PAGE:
Bayern Munich is reaching the peak of a project that began years ago. While I understand the desire to be at the top of Europe as soon as possible we need to let the project grow at a normal pace. Maybe last year's unexpected Scudetto made us all feel that we were already there. In reality that couldn't be farther from the truth.

I am a proponent of balance. Juventus can't just buy young promising players. Success on the field is key to economic stability. And to continue succeeding on the field we need good players with experience. With that being said, I don't think we need to spend 30m+ for those players. To paraphrase one of Jorid's earlier comments, we can sell a 5/10 player and replace him for a 6/10 player. Maybe we can do one better and replace a 5/10 with a 7 or 8/10. Juventus may not have the money to buy a 10/10, but they have the money to buy one 7/10 that can become a 9 or 10 over time. This type of player is different than Lewandowski or Cavani, these type of player can walk in and make an instant impact. For this to work, time and patience are key.

Take Ribery for example, the Frenchman is one of the best player in his position now. But that is not how Bayern bought him. In 2006, Ribery had a very good World Cup and one year later he was purchased for 22m. Was he a 10/10 player back then? I don't think so, but he certainly was a young player that could have an instant impact and grow to become a world beater.

This is what Juventus should also look for, a player that is 25 years old or less who has demonstrated great potential and who will grow with the team over the years. We did this with Vidal, Pogba and Bonucci, I think it is time we do this with our forwards. These types of players are not easy to come by, but good team building requires a lot of hard work and plenty of luck.

Jorid recently suggested Aubameyang (Disclosure: Jorid did NOT pay any money for this post, not yet at least). At 23 years old, the kid is just getting started. He has scored 18 goals in the last two years and has plenty of growth left in him. His club, St. Ettiene, is in no rush to sell (contract that expires in 2016). With that being said, I think the club could be persuaded with 20-25m. In addition, I doubt the player will demand a high salary.

Another player out there is Mkhitaryan. Shakhtar may demand a high transfer fee but with his contract expiring in 2015 and with Raiola as his agent, anything is possible. The Armenian is only 24 years old and will certainly bring something different to Juventus.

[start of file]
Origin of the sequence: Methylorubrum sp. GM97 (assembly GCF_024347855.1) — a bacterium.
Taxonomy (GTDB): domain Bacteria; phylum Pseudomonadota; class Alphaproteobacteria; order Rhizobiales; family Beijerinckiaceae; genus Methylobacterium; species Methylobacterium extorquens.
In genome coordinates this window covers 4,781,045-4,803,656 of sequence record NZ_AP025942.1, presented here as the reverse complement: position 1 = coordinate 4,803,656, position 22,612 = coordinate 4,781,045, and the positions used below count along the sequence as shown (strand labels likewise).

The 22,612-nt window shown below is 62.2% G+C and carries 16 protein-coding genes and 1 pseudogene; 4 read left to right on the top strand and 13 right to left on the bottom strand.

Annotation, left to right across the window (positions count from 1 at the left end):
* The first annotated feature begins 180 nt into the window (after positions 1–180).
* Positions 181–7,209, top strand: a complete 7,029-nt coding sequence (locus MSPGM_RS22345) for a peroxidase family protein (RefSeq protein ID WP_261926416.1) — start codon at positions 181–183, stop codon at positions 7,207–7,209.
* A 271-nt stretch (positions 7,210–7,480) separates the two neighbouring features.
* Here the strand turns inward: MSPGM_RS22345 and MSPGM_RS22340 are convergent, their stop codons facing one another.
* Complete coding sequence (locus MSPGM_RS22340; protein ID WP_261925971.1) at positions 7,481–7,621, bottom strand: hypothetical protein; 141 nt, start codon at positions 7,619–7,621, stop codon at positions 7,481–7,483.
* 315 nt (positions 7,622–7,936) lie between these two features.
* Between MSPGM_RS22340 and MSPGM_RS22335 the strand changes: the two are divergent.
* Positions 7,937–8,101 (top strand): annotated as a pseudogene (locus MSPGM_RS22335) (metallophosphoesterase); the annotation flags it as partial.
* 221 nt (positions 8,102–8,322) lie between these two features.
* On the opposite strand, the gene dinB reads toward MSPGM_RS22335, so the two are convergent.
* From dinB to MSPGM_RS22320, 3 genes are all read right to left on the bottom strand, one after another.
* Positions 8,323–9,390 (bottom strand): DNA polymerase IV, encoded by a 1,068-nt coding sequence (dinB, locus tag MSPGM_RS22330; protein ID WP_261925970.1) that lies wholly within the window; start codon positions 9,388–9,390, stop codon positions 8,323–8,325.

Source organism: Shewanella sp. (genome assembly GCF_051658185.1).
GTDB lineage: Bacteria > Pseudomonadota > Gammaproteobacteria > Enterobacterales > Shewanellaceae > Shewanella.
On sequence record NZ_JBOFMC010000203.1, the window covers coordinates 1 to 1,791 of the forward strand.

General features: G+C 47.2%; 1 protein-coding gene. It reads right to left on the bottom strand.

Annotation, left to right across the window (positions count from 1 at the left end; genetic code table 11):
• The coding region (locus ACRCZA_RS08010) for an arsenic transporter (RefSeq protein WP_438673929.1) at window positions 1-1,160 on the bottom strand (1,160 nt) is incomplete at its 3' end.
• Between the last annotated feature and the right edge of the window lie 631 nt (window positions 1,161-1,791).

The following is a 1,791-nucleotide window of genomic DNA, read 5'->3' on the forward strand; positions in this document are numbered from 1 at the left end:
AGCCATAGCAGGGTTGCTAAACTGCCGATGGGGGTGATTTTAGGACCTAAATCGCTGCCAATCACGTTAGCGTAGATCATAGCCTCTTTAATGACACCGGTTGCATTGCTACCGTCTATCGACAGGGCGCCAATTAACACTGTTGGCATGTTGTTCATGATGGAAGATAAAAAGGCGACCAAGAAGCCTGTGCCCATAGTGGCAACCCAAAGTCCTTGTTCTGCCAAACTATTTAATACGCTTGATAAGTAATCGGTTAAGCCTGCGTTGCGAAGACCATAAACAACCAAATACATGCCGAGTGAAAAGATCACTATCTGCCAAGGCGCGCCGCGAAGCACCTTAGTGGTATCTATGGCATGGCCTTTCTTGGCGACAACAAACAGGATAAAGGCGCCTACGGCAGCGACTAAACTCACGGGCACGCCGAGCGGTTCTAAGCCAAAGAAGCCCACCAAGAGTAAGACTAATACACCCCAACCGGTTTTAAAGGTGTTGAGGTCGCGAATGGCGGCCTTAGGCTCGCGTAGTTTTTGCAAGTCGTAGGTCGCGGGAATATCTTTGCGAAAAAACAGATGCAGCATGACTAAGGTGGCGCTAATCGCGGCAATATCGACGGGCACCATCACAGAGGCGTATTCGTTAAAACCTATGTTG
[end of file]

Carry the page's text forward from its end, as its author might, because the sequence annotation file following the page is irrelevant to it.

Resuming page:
I am not suggesting we buy these players, those are just examples of what is out there and what can be done with a modest to large investment, however, they do not command the price tag of Ibrahimovic and/or Suarez (who maybe after the bite may be acquired for less than 30m). Some of these players may require a switch in formation. Fortunately Conte has shown flexibility in this regard. None of those players are going to solve our problems immediately but they can help alleviate some of our attacking issues and if they develop to their potential, they can make a big difference in years to come.

Great teams could be built in one year, see Inter 2010, or Milan 2012, but generally success is short lived in those cases. Juventus has decided to take a more sustained road to silverware that will deliver many titles over a longer period of time. This approach takes a lot more time, after all, Ribery was bought 6 years ago, or Xavi started playing for Barca in 98 but started contributing meaningfully to titles in 2004 (6 years later).

As much as I would like to see Marotta splash 35m in one player, I think it is best to continue to build slowly but surely, thinking about the long term. Let's give the young players in our ranks a chance to prove themselves in the big stage. We have a team that is good enough to support the development of one new young player. Also, let's hope the club purchases smart, increasingly improving our roster. At the end of the day, sustained success will be more enjoyable than the bursts of happiness that Inter and Milan fans received over the last few years.